You report that you are currently able to sell a version of the LED blank assemblies with multiple functions which could be used as a flashlight, a novelty device, a signaling device, or a tactical light. The end user determines how they want to use the LED blank assembly. Buyers of this version will be made aware of their ability to switch between different program modes and how to do it. However, for the Sportsman Flashlight or the Special Ops Flashlight, the LED blank assemblies program selection will be entered prior to shipping, and there is no ability to change modes. The software may be upgraded, but the LED blank assemblies need to be returned to the company for reprogramming. Once the LED blank assembly is returned, it no longer has to be disassembled to reach the reprogramming pads. The switch may be manipulated to give the customer their desired change.
What is the country of origin of the flashlights and the LED assemblies for government procurement purposes?
LAW AND ANALYSIS:
Pursuant to subpart B of Part 177, 19 C.F.R § 177.21 et seq., which implements Title III of the Trade Agreements Act of 1979, as amended (19 U.S.C. § 2511 et seq.), CBP issues country of origin advisory rulings and final determinations as to whether an article is or would be a product of a designated country or instrumentality for the purpose of granting waivers of certain “Buy American” restrictions in U.S. law or practice for products offered for sale to the U.S. Government.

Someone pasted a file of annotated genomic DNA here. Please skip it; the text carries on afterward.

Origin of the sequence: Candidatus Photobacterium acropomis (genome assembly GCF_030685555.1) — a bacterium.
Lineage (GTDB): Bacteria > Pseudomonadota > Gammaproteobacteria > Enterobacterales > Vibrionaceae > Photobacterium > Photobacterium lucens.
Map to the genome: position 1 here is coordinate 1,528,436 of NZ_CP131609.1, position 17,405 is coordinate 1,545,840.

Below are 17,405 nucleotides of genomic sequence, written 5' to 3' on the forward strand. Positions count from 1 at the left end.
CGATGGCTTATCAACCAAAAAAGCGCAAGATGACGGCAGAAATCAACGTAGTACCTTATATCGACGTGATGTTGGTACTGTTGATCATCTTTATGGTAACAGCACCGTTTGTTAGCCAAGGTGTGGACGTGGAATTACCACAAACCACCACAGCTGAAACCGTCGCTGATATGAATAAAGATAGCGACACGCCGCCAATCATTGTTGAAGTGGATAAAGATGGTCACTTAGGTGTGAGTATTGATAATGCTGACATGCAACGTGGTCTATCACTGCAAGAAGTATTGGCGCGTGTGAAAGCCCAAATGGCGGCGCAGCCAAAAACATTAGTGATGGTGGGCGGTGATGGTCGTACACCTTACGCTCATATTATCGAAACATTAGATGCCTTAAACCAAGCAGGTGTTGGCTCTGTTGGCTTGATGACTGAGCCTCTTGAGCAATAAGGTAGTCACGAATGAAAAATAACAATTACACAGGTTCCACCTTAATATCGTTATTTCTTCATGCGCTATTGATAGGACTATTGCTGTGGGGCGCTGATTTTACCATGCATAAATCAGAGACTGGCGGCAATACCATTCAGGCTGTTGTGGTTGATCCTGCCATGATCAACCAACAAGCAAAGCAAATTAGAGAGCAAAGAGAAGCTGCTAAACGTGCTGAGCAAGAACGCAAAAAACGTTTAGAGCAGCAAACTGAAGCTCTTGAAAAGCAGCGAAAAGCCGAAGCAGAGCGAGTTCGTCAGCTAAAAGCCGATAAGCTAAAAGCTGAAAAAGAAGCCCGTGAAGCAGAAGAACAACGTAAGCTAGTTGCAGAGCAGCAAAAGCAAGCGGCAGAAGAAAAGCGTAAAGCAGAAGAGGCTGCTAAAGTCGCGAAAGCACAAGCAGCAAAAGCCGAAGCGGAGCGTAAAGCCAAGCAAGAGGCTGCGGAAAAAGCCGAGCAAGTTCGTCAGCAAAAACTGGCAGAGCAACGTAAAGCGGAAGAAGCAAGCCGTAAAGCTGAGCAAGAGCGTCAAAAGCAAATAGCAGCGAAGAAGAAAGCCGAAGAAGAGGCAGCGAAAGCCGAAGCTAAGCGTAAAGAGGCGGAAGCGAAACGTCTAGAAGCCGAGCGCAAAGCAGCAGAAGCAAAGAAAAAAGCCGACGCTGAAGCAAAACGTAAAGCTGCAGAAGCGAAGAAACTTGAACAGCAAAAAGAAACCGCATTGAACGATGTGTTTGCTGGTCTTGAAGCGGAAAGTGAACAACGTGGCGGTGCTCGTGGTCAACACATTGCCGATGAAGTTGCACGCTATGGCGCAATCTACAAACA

Under the rule of origin set forth under 19 U.S.C. § 2518(4)(B): An article is a product of a country or instrumentality only if (i) it is wholly the growth, product, or manufacture of that country or instrumentality, or (ii) in the case of an article which consists in whole or in part of materials from another country or instrumentality, it has been substantially transformed into a new and different article of commerce with a name, character, or use distinct from that of the article or articles from which it was so transformed.
See also 19 C.F.R § 177.22(a) defining “country of origin” in identical terms
In rendering advisory rulings and final determinations for purposes of U.S. Government procurement, CBP applies the provisions of Subpart B of Part 177 consistent with the Federal Procurement Regulations. See 19 C.F.R. § 177.21. In this regard, CBP recognizes that the Federal Procurement Regulations restrict the U.S. Government's purchase of products to U.S.-made or designated country end products for acquisitions subject to the TAA. See 48 C.F.R. § 25.403(c)(1).
The Federal Procurement Regulations define “U.S.-made end product” as: * * * an article that is mined, produced, or manufactured in the United States or that is substantially transformed in the United States into a new and different article of commerce with a name, character, or use distinct from that of the article or articles from which it was transformed. See 48 C.F.R. § 25.003. Therefore, the question presented in this final determination is whether, as a result of the operations performed in the United States, the imported flashlight devices are substantially transformed into products of the United States.
A substantial transformation is said to have occurred when an article emerges from a manufacturing process with a name, character, or use that differs from the original material subjected to the process. M.B.I. Merchandise Industries, Inc. v. United States, 16 C.I.T. 495, 502 (1992) (citing United States v. Gibson-Thomsen Co., C.C.P.A. 267, 270 (C.A.D. 98) (1940)) The question of whether a substantial transformation occurs for marking purposes is a question of fact; to be determined on a case-by-case basis. National Hand Tool Corp. v. United States, 16 C.I.T. 308, 311 (1992) (quoting Uniroyal Inc. United States, 3 C.I.T. 220, 542 F. Supp. 1026 (1982), aff'd, 1 Fed.Cir. 21, 702 F.2d 1022 (1983)).